James Luin "Skip" Rutherford III (1950–)
James Luin “Skip” Rutherford III, a native of Batesville (Independence County), is a long-standing figure in Arkansas politics, working as a key advisor on Bill Clinton’s 1992 presidential campaign and later serving as president of the Clinton Foundation and as dean of the University of Arkansas Clinton School of Public Service. Rutherford also led the effort to plan the William J. Clinton Presidential Center and Park, which would garner him several awards.
Skip Rutherford was born in Memphis, Tennessee, on January 28, 1950, the only child of James Luin Rutherford Jr. and Kathleen Roberson Rutherford. Rutherford grew up in Batesville and graduated from Batesville High School in 1968. He went on to attend the University of Arkansas (UA) in Fayetteville (Washington County), where he became editor of the Arkansas Traveler student newspaper during his senior year in 1971–1972.
After graduation, Rutherford took a position as public relations director at McIlroy Bank & Trust in Fayetteville. He volunteered in 1978 in David Pryor’s second senatorial campaign. After the election, Rutherford worked from 1979 to 1983 as director of Senator Pryor’s Arkansas office in Little Rock (Pulaski County). In 1983, Rutherford left Pryor’s office to work for Mack McLarty, CEO of the Arkansas Louisiana Gas Company. That same year, Rutherford founded the Political Animals Club, a nonpartisan organization of political activists and community leaders who meet to discuss politics.
Rutherford was elected to the Little Rock School Board in 1987 and served as president in 1990 when the board signed an agreement in which the state would financially support a plan to counter lingering segregation in Pulaski County’s schools. In 1989, Rutherford was named chair of the Democratic Party of Arkansas while his friend Bill Clinton, whom he had met in Fayetteville in 1974, served as governor.
In 1991, Clinton held private discussions with advisors, including Rutherford, to discuss the prospect of running for U.S. president against incumbent George H. W. Bush. Clinton began his run for president later that year, and Rutherford served as a volunteer fundraiser and an “Arkansas Traveler.” Rutherford later joined the campaign staff and worked as a senior advisor and a special assistant to campaign manager David Wilhelm. Among Rutherford’s roles was to help craft campaign strategy in the state of Kentucky as part of a political team. Clinton carried Kentucky’s eight electoral votes with 44.55 percent of the vote.
During Clinton’s 1996 reelection campaign, Rutherford stayed in Arkansas and worked as a campaign volunteer, while the reelection headquarters were located in Washington DC.
Following the 1992 presidential election, Rutherford became executive vice president of Cranford Johnson Robinson Woods, one of the state’s largest public relations and advertising agencies; Rutherford created its public policy division. An ardent supporter of a vital downtown Little Rock, Rutherford’s work on the presidential library contributed to a rebirth of activity in Little Rock’s long-dormant area that became the River Market District. In 1997, Rutherford coordinated the fortieth anniversary commemoration of the desegregation of Central High School.
Upon the Clinton Center’s opening in 2004, Rutherford received praise for his work. He was named Arkansan of the Year by the Arkansas Broadcasters Association and the Arkansas Times, named Headliner of the Year by the Arkansas Press Association, and received the Tourism Person of the Year Award at the Arkansas Governor’s Conference on Tourism.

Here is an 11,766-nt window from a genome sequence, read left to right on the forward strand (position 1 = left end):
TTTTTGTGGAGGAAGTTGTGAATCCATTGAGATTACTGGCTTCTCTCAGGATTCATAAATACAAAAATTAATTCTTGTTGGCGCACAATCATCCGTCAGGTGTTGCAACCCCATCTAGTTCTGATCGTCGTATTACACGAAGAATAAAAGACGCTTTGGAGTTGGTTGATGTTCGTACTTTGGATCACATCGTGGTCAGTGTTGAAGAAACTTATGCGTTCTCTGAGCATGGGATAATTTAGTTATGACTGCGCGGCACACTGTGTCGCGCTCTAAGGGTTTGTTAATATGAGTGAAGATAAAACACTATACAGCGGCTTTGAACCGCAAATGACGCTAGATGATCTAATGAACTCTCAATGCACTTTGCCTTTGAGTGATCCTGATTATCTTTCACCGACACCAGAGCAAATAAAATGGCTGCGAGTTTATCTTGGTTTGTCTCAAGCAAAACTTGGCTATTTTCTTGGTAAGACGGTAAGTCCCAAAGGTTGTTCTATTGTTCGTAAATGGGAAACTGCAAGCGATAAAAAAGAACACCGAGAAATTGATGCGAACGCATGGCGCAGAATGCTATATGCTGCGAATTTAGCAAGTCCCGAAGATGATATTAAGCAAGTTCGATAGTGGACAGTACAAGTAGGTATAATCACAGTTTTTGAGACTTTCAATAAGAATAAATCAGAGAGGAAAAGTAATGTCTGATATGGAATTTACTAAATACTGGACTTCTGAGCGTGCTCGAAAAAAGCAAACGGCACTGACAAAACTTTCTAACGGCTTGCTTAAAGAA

In 2006, Rutherford became dean of the Clinton School of Public Service, which offered the country’s first master’s degree in public service. Rutherford followed in the footsteps of David Pryor, who had been the founding dean of the school. Under Rutherford’s leadership, the Clinton School developed concurrent degree programs with the Walton College at the University of Arkansas; the Boozman College of Public Health at the University of Arkansas for Medical Sciences (UAMS); and the University of Arkansas at Little Rock William H. Bowen School of Law.
During Rutherford’s tenure as dean, the Clinton School also developed one of the nation’s most outstanding college speakers’ series. The series has featured ambassadors, academics, business leaders, philanthropists, journalists, and others. In September 2020, Rutherford announced that he would be retiring as dean the following June 30.
In 2012, Rutherford co-chaired the centennial celebration of Pulaski Heights United Methodist Church in Little Rock. In 2014, the American Red Cross of Greater Arkansas named Rutherford as the Clara Barton Distinguished Humanitarian of the Year. Rutherford also co-owns and manages two family farms in Arkansas.
For additional information:
Blair, Diane. “Clinton Presidential Campaign Interviews.” David and Barbara Pryor Center for Arkansas Oral and Visual History, University of Arkansas, Fayetteville. Online at http://pryorcenter.uark.edu/project.php?projectFolder=Diane%20D.%20Blair&thisProject=11&projectdisplayName=Diane%20D.%20Blair%20Project (accessed June 28, 2021).
Bowden, Bill. “Life of Quiet Leadership Heads into Retirement.” Arkansas Democrat-Gazette, June 27, 2021, pp. 1A, 7A. Online at https://www.arkansasonline.com/news/2021/jun/27/life-of-quiet-leadership-heads-into-retirement/ (accessed June 28, 2021).
Smith, Doug, and Max Brantley. “Skip Rutherford Quietly Gets Things Done.”Arkansas Times, January 20, 2005. Online at http://www.arktimes.com/arkansas/skip-rutherford-quietly-gets-things-done/Content?oid=866644 (accessed June 28, 2021).
Webb, Kane. “A Big Deal in Little Rock.” Wall Street Journal, November 17, 2004, p. 16A.
Little Rock, Arkansas
Last Updated: 06/28/2021